Department of Homeland Security Daily Open Source Infrastructure Report

Monday, November 9, 2009

Complete DHS Daily Report for November 9, 2009

Daily Report

Top Stories

 The Washington Post reported that on November 5 an army psychiatrist open fired at Fort Hood in Texas, killing 13 people and injuring as many as 31. The suspect was shot by a civilian police officer and remains hospitalized and on a ventilator. (See item 17)

17. November 6, Washinton Post – (Texas) 13 dead in Fort Hood rampage, largest mass shooting on an Army post. The Arlington-born Army psychiatrist suspected of killing 13 people at Fort Hood Thursday before being shot by a civilian police officer remains hospitalized and on a ventilator, officials said November 6 as investigators probed a motive for the rampage and tried to determine whether anyone else was involved. Military officials said they believe the suspect, a 39-year-old major trained to treat soldiers under stress, opened fire with a pair of pistols — one of them semiautomatic — in the processing facility just after lunchtime. All around him, unarmed soldiers who had been waiting to see doctors scattered or dropped to the floor. A Fort Hood police sergeant responded within four minutes of the report of gunfire, a deputy commander said . The officer arrived just as the suspect was fleeing the building. The suspect fired one of his two guns, hitting the officer in both of her thighs and one wrist, said an officer who witnessed the shooting. The deputy commander said an investigation will determine how the shooter brought guns onto the post, where, like at all U.S. military installations, firearms are kept secured unless they are needed for training or security work. Soldiers and civilians are allowed to maintain privately owned weapons in accordance with local gun laws, the deputy commander said. But they must register those weapons on post. Source:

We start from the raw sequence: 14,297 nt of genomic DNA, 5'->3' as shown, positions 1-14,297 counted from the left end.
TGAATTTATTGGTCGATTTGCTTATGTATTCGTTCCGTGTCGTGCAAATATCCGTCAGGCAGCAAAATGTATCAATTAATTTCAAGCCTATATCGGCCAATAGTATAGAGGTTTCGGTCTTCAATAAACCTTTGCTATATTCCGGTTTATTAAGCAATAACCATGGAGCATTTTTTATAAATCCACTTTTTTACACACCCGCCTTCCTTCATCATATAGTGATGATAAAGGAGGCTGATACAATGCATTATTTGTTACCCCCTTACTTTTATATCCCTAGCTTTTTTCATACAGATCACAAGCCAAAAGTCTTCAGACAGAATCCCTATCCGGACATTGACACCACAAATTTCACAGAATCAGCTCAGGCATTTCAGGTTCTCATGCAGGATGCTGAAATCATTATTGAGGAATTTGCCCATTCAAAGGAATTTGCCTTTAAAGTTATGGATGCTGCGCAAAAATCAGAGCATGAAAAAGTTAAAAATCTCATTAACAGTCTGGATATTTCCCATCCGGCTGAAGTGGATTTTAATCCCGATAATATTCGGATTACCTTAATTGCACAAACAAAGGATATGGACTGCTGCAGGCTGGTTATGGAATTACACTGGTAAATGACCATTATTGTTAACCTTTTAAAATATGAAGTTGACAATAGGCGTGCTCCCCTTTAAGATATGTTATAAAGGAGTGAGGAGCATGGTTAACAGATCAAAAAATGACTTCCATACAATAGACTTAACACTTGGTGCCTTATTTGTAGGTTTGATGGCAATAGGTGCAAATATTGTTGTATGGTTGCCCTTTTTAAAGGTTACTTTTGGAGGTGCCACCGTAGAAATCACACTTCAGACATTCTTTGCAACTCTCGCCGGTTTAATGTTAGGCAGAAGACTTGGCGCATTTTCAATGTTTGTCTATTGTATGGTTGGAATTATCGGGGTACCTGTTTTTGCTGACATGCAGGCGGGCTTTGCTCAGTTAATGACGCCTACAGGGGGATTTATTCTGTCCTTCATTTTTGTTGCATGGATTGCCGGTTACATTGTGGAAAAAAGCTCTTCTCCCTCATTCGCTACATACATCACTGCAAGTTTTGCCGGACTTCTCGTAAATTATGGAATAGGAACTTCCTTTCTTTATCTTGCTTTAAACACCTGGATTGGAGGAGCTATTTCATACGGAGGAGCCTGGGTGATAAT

 According to MSNBC, a suspect was in custody on November 6 after a man opened fire in the offices of an Orlando architecture company that fired him two and a half years ago, killing one person and wounding five others, police and the company said. (See item 26)